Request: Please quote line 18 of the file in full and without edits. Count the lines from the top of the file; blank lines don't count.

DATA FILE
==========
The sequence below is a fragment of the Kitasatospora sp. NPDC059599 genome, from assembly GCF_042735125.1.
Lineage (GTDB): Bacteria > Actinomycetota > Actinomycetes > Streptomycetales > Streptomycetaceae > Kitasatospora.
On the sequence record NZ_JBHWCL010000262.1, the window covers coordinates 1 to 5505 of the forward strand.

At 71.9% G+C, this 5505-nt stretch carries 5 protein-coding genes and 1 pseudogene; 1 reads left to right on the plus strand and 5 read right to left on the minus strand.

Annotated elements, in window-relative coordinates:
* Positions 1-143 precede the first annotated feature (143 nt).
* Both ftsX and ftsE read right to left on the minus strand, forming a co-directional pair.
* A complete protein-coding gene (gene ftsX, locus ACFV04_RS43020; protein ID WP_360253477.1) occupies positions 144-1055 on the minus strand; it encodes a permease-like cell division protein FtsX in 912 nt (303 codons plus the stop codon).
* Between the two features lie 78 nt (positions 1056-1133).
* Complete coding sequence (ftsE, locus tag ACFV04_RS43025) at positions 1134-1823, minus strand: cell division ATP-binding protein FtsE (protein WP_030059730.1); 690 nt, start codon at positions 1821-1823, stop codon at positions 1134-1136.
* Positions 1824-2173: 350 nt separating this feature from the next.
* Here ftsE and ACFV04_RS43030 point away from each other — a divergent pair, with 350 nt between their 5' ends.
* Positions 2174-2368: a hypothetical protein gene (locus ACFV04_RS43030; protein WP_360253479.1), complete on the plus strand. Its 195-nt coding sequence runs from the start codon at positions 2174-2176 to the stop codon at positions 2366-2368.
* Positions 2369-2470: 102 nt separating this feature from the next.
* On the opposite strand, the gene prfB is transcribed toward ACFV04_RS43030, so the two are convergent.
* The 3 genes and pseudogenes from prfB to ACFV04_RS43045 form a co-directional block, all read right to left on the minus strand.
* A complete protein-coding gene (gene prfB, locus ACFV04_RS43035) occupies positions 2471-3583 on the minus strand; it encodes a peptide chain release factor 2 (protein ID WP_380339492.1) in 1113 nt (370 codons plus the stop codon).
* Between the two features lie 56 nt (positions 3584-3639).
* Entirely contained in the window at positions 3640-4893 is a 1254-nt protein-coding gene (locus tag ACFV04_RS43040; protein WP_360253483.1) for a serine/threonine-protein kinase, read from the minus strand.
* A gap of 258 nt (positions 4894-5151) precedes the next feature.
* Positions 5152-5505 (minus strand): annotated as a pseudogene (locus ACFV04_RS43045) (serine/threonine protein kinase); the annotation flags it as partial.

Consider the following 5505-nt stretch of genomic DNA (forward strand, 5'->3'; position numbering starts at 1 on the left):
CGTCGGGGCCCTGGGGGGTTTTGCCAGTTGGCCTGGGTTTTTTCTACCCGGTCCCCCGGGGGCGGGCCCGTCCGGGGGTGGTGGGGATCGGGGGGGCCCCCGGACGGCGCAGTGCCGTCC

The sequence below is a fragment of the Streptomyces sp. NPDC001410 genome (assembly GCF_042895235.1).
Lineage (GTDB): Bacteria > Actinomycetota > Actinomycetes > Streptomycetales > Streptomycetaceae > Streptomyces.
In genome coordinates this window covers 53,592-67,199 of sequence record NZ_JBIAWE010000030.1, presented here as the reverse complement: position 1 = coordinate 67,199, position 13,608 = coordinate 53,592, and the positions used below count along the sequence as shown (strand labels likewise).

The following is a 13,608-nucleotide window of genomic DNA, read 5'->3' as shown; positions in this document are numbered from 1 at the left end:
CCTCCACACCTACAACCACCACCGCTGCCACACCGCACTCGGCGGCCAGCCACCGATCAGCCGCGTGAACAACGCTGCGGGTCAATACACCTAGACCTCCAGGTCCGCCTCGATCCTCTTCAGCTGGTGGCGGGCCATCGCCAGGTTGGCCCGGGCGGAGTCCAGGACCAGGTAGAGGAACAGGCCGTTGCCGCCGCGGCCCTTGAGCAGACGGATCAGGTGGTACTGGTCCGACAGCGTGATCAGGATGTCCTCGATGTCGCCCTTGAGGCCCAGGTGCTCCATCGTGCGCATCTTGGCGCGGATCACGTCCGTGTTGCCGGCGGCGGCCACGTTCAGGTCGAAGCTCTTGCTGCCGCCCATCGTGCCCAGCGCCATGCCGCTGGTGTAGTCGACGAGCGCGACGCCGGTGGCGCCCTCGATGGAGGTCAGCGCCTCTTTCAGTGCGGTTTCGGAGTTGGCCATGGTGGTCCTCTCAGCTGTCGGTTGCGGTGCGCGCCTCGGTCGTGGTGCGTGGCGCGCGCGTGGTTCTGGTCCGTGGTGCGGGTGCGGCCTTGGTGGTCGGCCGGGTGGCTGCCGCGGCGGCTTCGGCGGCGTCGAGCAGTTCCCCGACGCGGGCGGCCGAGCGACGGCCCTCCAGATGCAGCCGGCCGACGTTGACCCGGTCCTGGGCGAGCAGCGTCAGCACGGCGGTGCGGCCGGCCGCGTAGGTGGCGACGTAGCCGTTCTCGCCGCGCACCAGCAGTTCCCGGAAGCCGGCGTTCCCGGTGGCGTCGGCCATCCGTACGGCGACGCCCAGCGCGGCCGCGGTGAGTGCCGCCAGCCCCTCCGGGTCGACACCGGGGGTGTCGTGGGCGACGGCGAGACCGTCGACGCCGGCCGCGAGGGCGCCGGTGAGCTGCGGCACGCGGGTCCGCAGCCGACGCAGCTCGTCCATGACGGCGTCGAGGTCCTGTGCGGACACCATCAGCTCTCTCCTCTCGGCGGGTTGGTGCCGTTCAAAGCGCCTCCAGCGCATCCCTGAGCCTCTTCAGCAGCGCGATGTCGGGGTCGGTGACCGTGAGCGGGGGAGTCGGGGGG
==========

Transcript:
* Between the two features lie 56 nt (positions 3584-3639).